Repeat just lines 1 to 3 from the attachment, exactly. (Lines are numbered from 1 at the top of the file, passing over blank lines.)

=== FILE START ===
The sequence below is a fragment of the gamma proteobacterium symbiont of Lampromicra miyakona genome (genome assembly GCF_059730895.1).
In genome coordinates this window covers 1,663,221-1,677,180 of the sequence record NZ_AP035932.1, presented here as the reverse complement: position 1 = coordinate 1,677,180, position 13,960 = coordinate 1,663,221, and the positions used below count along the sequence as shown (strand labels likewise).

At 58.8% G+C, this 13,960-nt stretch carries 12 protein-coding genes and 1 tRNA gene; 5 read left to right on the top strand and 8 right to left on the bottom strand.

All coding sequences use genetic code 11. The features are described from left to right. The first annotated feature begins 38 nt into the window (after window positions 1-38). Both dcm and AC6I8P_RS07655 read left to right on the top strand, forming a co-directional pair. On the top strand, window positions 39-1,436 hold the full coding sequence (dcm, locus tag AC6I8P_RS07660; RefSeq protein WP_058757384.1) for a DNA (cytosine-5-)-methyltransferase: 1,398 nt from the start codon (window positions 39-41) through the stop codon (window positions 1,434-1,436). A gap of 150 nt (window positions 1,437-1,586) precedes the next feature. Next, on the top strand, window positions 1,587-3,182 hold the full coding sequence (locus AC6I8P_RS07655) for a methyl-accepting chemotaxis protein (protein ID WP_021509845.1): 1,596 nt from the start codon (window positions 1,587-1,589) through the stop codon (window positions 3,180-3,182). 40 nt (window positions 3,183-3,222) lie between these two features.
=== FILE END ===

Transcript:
The sequence below is a fragment of the gamma proteobacterium symbiont of Lampromicra miyakona genome (genome assembly GCF_059730895.1).
In genome coordinates this window covers 1,663,221-1,677,180 of the sequence record NZ_AP035932.1, presented here as the reverse complement: position 1 = coordinate 1,677,180, position 13,960 = coordinate 1,663,221, and the positions used below count along the sequence as shown (strand labels likewise).

At 58.8% G+C, this 13,960-nt stretch carries 12 protein-coding genes and 1 tRNA gene; 5 read left to right on the top strand and 8 right to left on the bottom strand.